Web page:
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Author ORCID Identifier
Open Access Dissertation
Doctor of Philosophy (PhD)
Year Degree Awarded
Month Degree Awarded
Ethics and Political Philosophy | Metaphysics | Other Philosophy
Through the years, many philosophers have appealed to reflective endorsement to address important philosophical problems. In this dissertation, I evaluate the merits of those approaches. I first consider Christine Korsgaard’s appeal to reflective endorsement to solve what she calls “the normative problem.” I then consider Harry Frankfurt’s use of reflective endorsement as part of his account of “caring,” which plays a crucial role in his accounts of agency, free will, and personhood. I then turn to Marilyn Friedman’s use of reflective endorsement to explain autonomous action. Finally, I turn to Alan Gibbard’s use of reflective endorsement as part of an account of what it is to make a normative judgment. I argue that each of these positions is subject to similar problems—they fail to provide a plausible account of the self. In the remaining chapters, I argue that empirical psychological studies suggest that reflective endorsement plays an important role with respect to psychological health, but that judgments made by using a process of reflective endorsement are generally not accurate. Ultimately, I argue that reflective endorsement is valuable, but only under certain circumstances.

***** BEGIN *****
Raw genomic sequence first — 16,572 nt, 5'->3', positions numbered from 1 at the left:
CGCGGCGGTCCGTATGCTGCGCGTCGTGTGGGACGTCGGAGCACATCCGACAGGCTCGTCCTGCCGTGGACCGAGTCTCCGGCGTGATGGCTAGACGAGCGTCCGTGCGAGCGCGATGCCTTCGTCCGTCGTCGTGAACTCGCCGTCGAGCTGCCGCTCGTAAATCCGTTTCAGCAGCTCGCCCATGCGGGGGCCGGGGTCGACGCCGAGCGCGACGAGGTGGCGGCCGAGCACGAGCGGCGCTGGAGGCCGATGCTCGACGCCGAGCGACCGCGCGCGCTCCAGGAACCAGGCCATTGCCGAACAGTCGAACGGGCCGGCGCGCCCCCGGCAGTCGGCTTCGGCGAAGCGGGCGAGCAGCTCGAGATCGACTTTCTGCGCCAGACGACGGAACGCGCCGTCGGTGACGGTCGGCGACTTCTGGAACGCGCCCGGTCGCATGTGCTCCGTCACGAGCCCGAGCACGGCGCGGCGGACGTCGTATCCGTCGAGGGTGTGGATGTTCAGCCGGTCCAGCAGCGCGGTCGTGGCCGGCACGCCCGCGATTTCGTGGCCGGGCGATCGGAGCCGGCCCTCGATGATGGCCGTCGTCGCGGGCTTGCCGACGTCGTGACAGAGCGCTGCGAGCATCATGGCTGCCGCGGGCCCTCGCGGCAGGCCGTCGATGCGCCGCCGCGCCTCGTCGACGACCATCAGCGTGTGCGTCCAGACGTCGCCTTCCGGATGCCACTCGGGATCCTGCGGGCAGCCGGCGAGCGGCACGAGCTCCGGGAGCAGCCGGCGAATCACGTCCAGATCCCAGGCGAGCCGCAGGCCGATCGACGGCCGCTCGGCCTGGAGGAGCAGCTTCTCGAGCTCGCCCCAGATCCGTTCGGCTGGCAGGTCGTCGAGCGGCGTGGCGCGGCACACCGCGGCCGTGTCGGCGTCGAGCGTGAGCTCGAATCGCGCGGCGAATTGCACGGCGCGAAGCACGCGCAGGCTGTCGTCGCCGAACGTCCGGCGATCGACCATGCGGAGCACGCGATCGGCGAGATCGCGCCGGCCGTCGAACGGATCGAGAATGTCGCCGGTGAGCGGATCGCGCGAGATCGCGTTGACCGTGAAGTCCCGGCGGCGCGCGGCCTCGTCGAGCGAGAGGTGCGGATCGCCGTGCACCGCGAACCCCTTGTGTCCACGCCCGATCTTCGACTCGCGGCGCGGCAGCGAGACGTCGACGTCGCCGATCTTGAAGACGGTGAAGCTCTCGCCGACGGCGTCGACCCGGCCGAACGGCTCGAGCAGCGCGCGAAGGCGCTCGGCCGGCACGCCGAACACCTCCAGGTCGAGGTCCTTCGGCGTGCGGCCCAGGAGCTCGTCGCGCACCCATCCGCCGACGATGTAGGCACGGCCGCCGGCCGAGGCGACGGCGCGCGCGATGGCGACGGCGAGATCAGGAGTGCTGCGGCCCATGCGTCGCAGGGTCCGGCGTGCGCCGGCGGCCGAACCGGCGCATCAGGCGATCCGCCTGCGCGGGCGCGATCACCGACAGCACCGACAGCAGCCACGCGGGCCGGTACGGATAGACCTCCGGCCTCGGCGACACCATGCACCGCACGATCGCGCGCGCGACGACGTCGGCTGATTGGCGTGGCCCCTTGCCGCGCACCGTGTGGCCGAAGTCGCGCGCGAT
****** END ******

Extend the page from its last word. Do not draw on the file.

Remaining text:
Robison, Rachel, "The Philosophical Value of Reflective Endorsement" (2018). Doctoral Dissertations. 1190.